The press stories about Ted stressed his apparent normalcy, his intellect, his attractiveness, his Republicanism. They didn’t report he was a compulsive nail biter and nose picker, that he was no genius (IQ: 124) that he was at best a fair student in college and a failure in law school, that he was poorly read, that he frequently mispronounced words and that he stuttered when nervous and had acquired only a surface sophistication. Against a backdrop of mass insane homicide, Ted instead emerged as a variety of criminal genius, a nearly fictive character (once again like an actor) who wasn’t stereotypically a loner or a loser because he didn’t look like one and so must be something else: Evil Incarnate, the Devil’s issue.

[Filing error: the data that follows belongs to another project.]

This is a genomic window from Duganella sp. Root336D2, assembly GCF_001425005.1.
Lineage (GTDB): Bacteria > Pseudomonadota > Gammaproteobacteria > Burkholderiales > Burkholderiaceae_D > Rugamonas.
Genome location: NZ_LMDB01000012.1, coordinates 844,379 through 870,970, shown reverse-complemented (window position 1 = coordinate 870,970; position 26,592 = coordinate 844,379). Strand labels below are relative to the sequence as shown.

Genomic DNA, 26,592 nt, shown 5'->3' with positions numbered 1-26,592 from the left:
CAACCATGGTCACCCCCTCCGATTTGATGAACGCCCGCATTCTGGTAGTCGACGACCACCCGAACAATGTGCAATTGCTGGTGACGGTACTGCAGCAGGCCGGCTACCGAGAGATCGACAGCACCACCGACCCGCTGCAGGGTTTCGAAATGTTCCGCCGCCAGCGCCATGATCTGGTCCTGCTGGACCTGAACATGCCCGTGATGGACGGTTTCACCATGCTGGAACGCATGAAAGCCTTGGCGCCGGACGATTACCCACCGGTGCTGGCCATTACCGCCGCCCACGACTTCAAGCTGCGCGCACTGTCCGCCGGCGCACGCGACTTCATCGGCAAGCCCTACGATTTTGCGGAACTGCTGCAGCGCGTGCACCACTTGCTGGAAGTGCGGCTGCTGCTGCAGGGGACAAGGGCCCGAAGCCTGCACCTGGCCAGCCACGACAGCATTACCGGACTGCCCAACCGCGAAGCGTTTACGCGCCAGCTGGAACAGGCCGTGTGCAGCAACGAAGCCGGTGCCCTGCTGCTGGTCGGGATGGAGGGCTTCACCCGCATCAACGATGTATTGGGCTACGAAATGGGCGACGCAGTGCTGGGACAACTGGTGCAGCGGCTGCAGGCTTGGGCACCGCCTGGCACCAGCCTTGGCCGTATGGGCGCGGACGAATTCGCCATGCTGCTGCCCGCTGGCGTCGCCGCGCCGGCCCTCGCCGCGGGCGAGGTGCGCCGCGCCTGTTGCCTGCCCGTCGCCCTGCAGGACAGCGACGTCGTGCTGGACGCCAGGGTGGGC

Well, I’m not stupid. But I’m far from a genius, too. People use the “terribly bright, terribly handsome” thing as part of the image process. I’m not exceptionally handsome. I’m not exceptionally bright. I may not even be bright by some people’s definition…or handsome, for that matter. But it’s part of creating the myth of Ted Bundy- which is separate and distinct from my reality.

Michaud, Stephen G., and Hugh Aynesworth. The Only Living Witness. New York: Linden / Simon & Schuster, 1983. Print.